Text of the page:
Wednesday, May 19, 2010

How I am learning Spanish

My family has been in Texas for 150 years. Throughout my life I've lived in communities where I hear Spanish daily. I've been to Mexico many times. I watch plenty of Mexican soccer broadcasts. So, why then is my Spanish so embarrassingly incomplete? In retrospect, perhaps studying Dutch in college wasn't the most prescient choice.

My grandfather is the most fluent Spanish speaker in the family. He learned the language through decades of farming. While I enjoy gardening, I have no plans to become a commercial farmer, so I decided upon another--and more romantic--way in which to improve my Spanish. I read Spanish poetry. Allow me to qualify that statement: I read Spanish poetry with English translations juxtaposed on the other page. While I still must supplement the Spanish with the English, each poem provides a little victory as I need the English version less and less. I am incredibly far from fluency, but at least when I’m there, I’ll sound like a poet.

Below are some of my favorite poets whose works are conveniently available in Spanish/English editions.

Mario Benedetti’s Little Stones at My Window/Piedritas en la Ventana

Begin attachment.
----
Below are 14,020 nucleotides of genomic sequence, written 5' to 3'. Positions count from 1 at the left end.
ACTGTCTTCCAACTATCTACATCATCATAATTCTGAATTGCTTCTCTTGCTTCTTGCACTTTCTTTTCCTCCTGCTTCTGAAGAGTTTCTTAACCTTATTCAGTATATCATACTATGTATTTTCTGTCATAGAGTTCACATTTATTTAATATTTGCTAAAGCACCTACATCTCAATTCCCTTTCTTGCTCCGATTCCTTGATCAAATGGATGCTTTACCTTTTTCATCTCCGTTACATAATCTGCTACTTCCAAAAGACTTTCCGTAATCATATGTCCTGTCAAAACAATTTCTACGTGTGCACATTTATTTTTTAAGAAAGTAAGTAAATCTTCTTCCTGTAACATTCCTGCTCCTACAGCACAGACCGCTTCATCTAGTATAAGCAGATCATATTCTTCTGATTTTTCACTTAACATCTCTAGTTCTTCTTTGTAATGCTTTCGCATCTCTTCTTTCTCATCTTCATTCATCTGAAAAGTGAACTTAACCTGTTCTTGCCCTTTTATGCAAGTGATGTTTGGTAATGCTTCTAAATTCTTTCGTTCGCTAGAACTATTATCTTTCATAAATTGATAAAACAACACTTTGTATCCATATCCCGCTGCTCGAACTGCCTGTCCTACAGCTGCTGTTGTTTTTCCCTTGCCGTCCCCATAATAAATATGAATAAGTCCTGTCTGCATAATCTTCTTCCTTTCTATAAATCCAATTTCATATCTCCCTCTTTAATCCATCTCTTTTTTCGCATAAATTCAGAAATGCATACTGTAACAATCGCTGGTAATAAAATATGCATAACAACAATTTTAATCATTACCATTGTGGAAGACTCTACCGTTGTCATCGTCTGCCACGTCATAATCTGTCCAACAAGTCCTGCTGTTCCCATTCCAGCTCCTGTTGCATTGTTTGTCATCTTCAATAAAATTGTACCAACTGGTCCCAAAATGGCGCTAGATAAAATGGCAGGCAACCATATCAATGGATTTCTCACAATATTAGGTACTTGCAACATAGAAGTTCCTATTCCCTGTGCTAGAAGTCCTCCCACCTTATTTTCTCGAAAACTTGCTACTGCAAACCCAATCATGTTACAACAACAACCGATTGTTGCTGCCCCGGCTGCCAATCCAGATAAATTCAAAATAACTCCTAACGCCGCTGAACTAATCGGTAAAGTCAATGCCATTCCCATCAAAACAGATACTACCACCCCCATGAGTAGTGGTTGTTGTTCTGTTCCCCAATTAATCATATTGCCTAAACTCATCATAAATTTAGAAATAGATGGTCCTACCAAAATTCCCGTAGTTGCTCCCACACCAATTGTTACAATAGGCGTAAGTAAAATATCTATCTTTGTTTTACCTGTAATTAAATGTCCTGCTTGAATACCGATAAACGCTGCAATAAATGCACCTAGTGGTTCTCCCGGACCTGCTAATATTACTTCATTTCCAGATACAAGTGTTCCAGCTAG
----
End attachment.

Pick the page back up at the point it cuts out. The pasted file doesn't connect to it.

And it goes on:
Roberto Bolano’s The Romantic Dogs

Federico Garcia Lorca’s Selected Verse

Pablo Neruda’s Ceremonial Songs

Pablo Neruda’s The Captain’s Verse


Anonymous said...

Shoot, I thought I was the only one in the world who tried to learn some Spanish this way. It's fun and interesting, but not too useful. Today I decided it's time for Rosetta Stone. So true about learning another language, like Dutch. I learned German in Pennsylvania. Who knew I'd end up in Texas? Enjoyed the blog as I didn't know any Spanish side-by-side translation books were available at APL.

Ragged Robin said...

I bet you might be interested in this language learning guide created by one of the APL librarians:

Unfortunately, Rosetta Stone will no longer sell subscriptions to libraries, but we did get two new comparable programs: search the catalog (FindIt) for Tell Me More Performance Spanish, or Transparent Language (w/ several languages available).

Aleph said...

Another little note about dual language materials: if you want to find them in the shelf, they are color coded in the Spanish section. All the ones with a green tape are dual language books and the ones with blue are only in Spanish. Enjoy your dual language reading!

Learning Spanish Grammar said...

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